CNA class to be first step in skill center vision for school

Registered nurse sought to teach part time


The Grand Coulee Dam School District is visualizing possibilities for what they call a “skill center,” a place where students can learn skills that lead directly to jobs, particularly jobs in the local area.

The district is working on the project in collaboration with the Columbia Basin Technical Skills Center based in Moses Lake, where GCDSD Superintendent Paul Turner, as well as GCDSD board members, will be visiting to bring some of the same opportunities to this area.

One solid program of the skill center taking shape soon will be a certified nursing assistant program, in which interested students can take a class that can lead to them becoming a CNA, a position Coulee Medical Center has a regular need to fill. The plan is for the class to begin in fall of 2018.

“Coulee Medical Center is excited for the high school’s pursuit of starting an NAC program,” said CMC Director of Nursing Services Christy Phillips. “Our hospital faces a constant challenge in recruitment of local candidates to fill all of our job roles. Building high quality, patient-centered candidates through local classes would be a great asset to the hospital and, most importantly, for the community the hospital serves. We are looking forward to supporting and assisting the high school students and staff!”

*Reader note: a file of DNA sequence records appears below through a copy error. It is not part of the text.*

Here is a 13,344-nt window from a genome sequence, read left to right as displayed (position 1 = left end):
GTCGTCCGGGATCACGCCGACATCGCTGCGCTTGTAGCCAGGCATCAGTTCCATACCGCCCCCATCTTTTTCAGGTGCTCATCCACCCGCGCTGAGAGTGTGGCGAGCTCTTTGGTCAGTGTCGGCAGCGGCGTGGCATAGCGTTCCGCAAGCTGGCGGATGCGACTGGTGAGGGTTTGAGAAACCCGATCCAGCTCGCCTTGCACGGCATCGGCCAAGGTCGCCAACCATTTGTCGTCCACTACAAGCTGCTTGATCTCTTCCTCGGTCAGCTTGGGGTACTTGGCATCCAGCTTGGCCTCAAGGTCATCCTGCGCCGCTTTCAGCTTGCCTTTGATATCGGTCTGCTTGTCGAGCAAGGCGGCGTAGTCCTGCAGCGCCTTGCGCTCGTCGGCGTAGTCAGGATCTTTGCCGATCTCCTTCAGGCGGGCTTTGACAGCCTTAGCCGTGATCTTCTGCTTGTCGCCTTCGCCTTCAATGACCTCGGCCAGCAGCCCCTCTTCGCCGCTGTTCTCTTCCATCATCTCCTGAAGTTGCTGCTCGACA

Coulee Medical Center ER and Walk-In Care

Turner said the job is a half-time position. “They would have to go through some teaching training this summer, and then they would be a half-time instructor, come fall.”

The candidate will have to be a registered nurse, so ideally a “nurse who has always had that desire to teach kids,” Turner said.

Once the CNA class is established, the idea is to expand the skill center in fall of 2019 to include training for other jobs, as well, the idea being to “expand vocational opportunities and career opportunities” for local students, according to Turner.

“There are some career opportunities we’re talking about including with the skill center,” Turner said about school board discussions. “There are some things the Bureau (of Reclamation) is in dire need of that maybe we could put some classes together for.”

Students enrolling in the skill center will be taking part in three hours of classes that will include an English credit, a science credit, half a health credit, and half an elective credit toward their high school graduation requirements.

Currently, the old high school building in Coulee Dam is referred to as the Career Technical Education building, and is being considered to be used for the skill center, but the former middle school in Grand Coulee could be used as well, something that will need to be sorted out prior to the fall.

The district will also hire someone to serve as an administrative to run the skill center, while also teaching at the district’s Alternative Learning Environment program that is reopening this fall.


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